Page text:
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Operation Open Arms captain receives combat flag

January 23, 2014
Island Reporter, Captiva Current, Sanibel-Captiva Islander

Operation Open Arms founder Capt. John Bunch of Pine Island likes telling stories about the U.S. servicemen and women and their families that he has taken on fishing trips over the years.

When one of his OOA charter captains, who he has never met in person, recently suffered a heart attack he couldn't keep from telling yet another story, this time about one of his own.

Captain Roy Bennett of Cape Coral has been one of OOA's trusted and reliable charter guides for about six years. Retired from the New York Police Department, Bennett was in the middle of taking a coronary stress test when he had his heart attack. He is now recuperating at home and resuming his charters aboard Hot One II.

Article Photos


Capt. Roy Bennett of Cape Coral received this flag and certificate of authenticity from an Army sergeant flying helicopter medivac missions in Afghanistan in gratitude for an Operation Open Arms fishing charter last April.

JIM LINETTE

"I've heard nothing but praise and good things from servicemen and sponsors about Captain Roy," said Bunch. "He has received many tokens of appreciation from soldiers he has helped serving in Afghanistan and other combat zones."

Bennett received an American Flag from a soldier in Afghanistan that flew on a Blackhawk helicopter flying medivac missions. The flag came accompanied by a certificate of authenticity photograph of the unit and Army Sgt. Gaston Garcia's letter of appreciation.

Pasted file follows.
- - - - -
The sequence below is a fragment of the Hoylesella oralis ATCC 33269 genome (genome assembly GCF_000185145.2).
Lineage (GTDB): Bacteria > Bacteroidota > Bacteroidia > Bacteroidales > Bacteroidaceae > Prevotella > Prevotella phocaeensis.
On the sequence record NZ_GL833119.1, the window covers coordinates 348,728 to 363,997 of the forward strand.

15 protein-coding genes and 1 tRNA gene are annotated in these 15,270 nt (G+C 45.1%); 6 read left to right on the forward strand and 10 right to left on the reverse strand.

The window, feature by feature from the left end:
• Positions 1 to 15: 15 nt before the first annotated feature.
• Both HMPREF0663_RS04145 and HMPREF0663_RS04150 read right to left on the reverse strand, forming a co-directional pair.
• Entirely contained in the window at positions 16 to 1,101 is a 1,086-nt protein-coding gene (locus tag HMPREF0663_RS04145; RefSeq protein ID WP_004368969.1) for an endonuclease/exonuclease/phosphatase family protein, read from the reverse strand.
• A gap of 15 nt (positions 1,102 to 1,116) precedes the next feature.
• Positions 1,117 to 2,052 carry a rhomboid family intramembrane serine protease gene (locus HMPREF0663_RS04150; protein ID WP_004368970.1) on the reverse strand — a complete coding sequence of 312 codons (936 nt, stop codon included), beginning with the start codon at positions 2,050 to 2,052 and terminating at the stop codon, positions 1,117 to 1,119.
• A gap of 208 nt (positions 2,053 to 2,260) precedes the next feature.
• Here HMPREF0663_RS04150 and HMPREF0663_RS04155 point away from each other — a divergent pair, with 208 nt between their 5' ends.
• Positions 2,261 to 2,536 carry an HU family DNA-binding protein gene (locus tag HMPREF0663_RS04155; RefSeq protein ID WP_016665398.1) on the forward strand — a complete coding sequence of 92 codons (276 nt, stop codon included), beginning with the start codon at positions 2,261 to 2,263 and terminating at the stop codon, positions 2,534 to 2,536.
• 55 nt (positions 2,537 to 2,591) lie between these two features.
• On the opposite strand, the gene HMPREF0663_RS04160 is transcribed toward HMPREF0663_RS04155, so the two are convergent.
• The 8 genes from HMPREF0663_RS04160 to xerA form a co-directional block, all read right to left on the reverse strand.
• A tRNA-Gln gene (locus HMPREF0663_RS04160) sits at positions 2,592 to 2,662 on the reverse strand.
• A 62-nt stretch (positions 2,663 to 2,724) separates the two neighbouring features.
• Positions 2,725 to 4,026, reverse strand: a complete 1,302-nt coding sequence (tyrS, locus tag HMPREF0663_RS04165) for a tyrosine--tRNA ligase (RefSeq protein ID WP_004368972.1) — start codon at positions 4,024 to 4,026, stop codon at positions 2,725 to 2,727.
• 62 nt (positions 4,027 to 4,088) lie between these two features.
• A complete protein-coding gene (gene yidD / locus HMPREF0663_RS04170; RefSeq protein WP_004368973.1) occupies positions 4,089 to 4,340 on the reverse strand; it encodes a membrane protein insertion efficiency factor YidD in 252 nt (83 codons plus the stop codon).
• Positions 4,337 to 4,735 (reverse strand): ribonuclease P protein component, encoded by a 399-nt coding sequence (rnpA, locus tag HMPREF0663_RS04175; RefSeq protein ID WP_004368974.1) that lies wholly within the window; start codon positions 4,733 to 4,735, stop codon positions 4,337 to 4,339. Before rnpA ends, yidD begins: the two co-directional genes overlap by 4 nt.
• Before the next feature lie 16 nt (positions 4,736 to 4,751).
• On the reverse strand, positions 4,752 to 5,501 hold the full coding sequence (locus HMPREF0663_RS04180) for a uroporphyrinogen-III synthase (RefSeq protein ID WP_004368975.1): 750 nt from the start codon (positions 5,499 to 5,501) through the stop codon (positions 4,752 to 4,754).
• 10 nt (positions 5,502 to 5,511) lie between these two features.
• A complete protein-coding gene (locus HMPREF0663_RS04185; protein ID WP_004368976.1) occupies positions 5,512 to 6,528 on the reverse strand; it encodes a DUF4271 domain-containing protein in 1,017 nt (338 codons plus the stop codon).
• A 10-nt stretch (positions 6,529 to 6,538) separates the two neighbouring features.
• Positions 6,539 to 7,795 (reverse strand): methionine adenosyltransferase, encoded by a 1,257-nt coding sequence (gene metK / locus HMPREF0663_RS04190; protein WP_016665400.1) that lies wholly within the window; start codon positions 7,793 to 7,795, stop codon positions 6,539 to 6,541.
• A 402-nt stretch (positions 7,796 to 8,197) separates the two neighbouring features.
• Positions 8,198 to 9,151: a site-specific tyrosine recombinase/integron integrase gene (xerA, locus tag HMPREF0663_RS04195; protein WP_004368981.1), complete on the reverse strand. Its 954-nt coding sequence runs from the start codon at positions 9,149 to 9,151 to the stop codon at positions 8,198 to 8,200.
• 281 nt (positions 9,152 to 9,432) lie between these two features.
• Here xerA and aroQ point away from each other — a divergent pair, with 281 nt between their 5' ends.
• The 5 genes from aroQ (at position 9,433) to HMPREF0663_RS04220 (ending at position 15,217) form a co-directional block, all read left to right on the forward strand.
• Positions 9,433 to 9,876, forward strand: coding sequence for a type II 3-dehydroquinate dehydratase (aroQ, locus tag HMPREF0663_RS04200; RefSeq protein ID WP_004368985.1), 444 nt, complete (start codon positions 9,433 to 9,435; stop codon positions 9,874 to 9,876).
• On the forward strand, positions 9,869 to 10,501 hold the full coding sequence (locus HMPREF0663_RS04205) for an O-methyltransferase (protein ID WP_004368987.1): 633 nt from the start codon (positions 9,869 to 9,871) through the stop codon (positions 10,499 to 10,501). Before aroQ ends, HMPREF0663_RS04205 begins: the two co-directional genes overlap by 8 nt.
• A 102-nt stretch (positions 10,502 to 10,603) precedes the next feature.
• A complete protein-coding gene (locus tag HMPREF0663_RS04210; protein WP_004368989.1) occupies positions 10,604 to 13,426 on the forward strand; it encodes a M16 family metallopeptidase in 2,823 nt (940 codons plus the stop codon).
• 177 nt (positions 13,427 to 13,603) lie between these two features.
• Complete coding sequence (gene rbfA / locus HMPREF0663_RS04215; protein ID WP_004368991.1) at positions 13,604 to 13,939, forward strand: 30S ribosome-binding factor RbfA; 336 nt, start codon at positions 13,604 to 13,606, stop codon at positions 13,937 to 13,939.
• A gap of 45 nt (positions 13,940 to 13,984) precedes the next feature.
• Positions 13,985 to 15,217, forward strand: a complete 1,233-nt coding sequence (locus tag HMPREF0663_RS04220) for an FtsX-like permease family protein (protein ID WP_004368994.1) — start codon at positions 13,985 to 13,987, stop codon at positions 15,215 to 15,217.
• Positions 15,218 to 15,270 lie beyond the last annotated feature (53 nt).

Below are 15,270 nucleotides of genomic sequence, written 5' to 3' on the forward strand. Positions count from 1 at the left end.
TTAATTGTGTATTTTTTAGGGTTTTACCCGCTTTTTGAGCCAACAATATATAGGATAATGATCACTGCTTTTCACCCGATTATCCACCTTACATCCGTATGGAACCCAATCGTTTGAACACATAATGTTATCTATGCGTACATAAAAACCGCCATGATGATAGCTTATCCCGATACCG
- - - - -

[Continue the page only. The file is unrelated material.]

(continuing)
"I took him on a tarpon charter in April," said Bennett. "He caught a 100-pound tarpon. He was thrilled just as much as I was."

The certificate of authenticity states the flag flew on 15 missions and more than 30 hours of medivac operations.

"I went out and got a frame for the certificate and for the flag and it is in my living room now," Bennett said. "I got all choked up and had goosepimples when I read it. It makes me feel good every time I look at it."

Bennett has taken 26 military OOA charter trips and many resulted in tokens of appreciation, such as shoulder patches, unit photographs, T-shirts, Iraq and Afghanistan money, as well as rare service medallions.

"Bennett never served in the military and I think that is the reason he contributes to OOA," said Bunch. "I think he realized that the next best thing to serving is by giving back to the troops through OOA."

Operation Open Arms provides fishing trip vacations and even weddings to U.S. military personnel home on leave from foreign combat zones and military outposts. A network of more than 60 charter captains in Florida and Maryland are backed financially by a stable of sponsors, donors and contributors eager to support our troops whether they have served themselves or not.

"I am extremely grateful that (Bennett) made it through and can return to taking Operation Open Arms chartersagain," said Bunch. "He has been a real asset to us and plays an important and generous part in taking troops on fishing trips."

 
 

 

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